Whilst I was sorting out my gear in the empty car park in Abergwesyn the weather was changing fast. The day of blue skies and warm sunshine quickly replaced by grey cloud and a cold wind. I originally had the idea of visiting the nearby MBA bothy at Moel Prysgau to check out the recent renovations. However it is a fairly lengthy walk in from the road with several river crossings. Outdoor lassitude was setting in and I decided instead to visit a lovely little bothy which would involve almost no physical effort at all.
The road from Abergwesyn to Tregaron has always held a fascination for me when looking at my ordnance survey maps. A narrow yellow line squiggles for miles across an empty landscape, hair pin bends marked with little arrows that indicate steepness. When a section of road is named the ‘Devil’s staircase’ it is probably worthy of further exploration.
Climbing into the Irfon valley is like entering a hidden secret world after the pastoral landscape around Abergwesyn. It is a sublime spot and the narrow single track road that runs through its length is a joy to drive. A place to return to for a spot of ‘Bongo wild camping’ I think.
The Devil’s staircase was as steep as the map suggests and I made the mistake of giving way to a car coming downhill on a particularly vertical section. The combination of gravity exerting its force and the inappropriate use of the clutch led to a nasty wheel spin as I continued uphill. I would highly recommend avoiding this road when there is even a hint of winter conditions.
Twenty miles of delightfully twisty single track lanes brought me within striking distance of the bothy. I have to admit that my heart then sank. It was a Sunday evening, close to getting dark on a remote moorland road in Mid-Wales and two vehicles were parked in ‘my spot’. I have to admit that I selfishly cursed them as I really fancied spending the night in the bothy alone! I Parked nearby and thought about what to do next as two cars could mean a busy bothy. In the end I decided to leave Reuben in the car and have a brisk walk down to the bothy on a scouting mission, at most it is only 15 minutes walk from the car.
Half way down the hill I was greeted by a trio of English Setters and their owners making their way up to their parked cars. They confirmed that the place was empty so I walked back up to the road with them. When I returned to the car Reuben was looking forlorn and abandoned.
With a rucksack full of bothy luxuries and five kilos of coal in one hand and five kilos of wood in the other I tottered off back down the boggy track. The familiar outline of the cosy little building soon came into view, nestled into its little fold in the grassy hills, the mist descending to cover the tops. It had been a few years since I last visited and upon entry I was pleased to see that the place was still tidy and well cared for. The fireplace was stacked with cut logs and kindling, something I always try to reciprocate when leaving a bothy for the next person. Exploring outside I noticed that the wood shed was piled with logs provided by a local sawmill and that the proper loo was still present and in working order!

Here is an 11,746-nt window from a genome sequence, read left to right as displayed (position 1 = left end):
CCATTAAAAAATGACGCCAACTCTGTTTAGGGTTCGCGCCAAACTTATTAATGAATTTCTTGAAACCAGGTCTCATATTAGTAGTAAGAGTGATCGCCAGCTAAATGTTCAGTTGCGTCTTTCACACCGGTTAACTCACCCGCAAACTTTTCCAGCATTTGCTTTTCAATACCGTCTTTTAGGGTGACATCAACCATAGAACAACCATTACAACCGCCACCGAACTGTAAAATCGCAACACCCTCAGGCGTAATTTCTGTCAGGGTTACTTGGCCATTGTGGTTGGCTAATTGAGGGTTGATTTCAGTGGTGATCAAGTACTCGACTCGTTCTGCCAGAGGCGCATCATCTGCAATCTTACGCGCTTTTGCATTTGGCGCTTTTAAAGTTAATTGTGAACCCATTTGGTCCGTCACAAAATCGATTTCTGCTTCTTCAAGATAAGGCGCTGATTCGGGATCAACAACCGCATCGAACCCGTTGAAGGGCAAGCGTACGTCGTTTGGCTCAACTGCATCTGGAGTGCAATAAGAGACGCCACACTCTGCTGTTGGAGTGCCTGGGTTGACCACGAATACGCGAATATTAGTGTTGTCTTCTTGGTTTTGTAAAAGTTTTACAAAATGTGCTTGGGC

A perfect bothy evening passed eating copious amounts of food and reading post apocalyptic fiction in front of a roaring fire. In fact it got so hot that I stripped down to my baselayer, a feeling that my trousers may suddenly combust in the heat.
I have to admit to the fact I can sometimes be a bit of a bothy coward and am easily spooked when I am on my own in a remote and creaky building on the moors. On my first ever visit to this bothy I found the hairs suddenly stand up on the back of my neck whilst cooking dinner and I fled soon after dark to pitch my tent outside. Not really rational behaviour for an adult! I have since returned and spent a night here with friends and even tolerated another group with a man who insisted whipping out his harmonica out at every opportunity. I was determined not to flee to the car this time. I am pleased to report that nothing went bump in the night. However Reuben was not very happy about being downstairs and refused to settle until we bedded down for the night upstairs.
It was great laying in my sleeping bag listening to the wind blowing across the roof, the sound of soft rain on the window and Reuben contentedly snoring next to me.
Looking out of the window first thing in the morning I was greeted by swirling mists, the surrounding hills submerged in the murk. However my spirits were high as it was Monday morning and I was not getting up for work. Although I did not manage to transfer my enthusiasm to Reuben who was decidedly on the sulky side.
I resisted relighting the fire and set about making breakfast and then tidying up, wrapped in my down jacket to ward off the damp chill. I had not managed to get through all the fuel I had carried in so some nice dried logs, kindling and firelighters were left for the next person.
I probably should mention that the bothy is a five-star establishment. It is kitted out with gas lighting, although the mantles are long gone, unable to withstand the clumsy attempts at lighting by previous visitors. A gas-powered oven, a boiler for hot water and a gas heater complete the home comforts. However I am suspicious of such contraptions and left them well alone!
A couple of hours of slow faffing and it was time to set off into the mist. Reubens sulk soon disappeared once outside and we set off back up the track towards the car.
I find the nearby collection of lakes particularly attractive, especially on a sunny summer’s day with the moorland birds singing overhead. However they were bleak with low cloud just skimming over the rocky knolls that separate them.
I decided against a walk around them and instead headed back to the car waiting for me on the isolated mountain road, the Mid-Wales moors rolling off to the far horizon.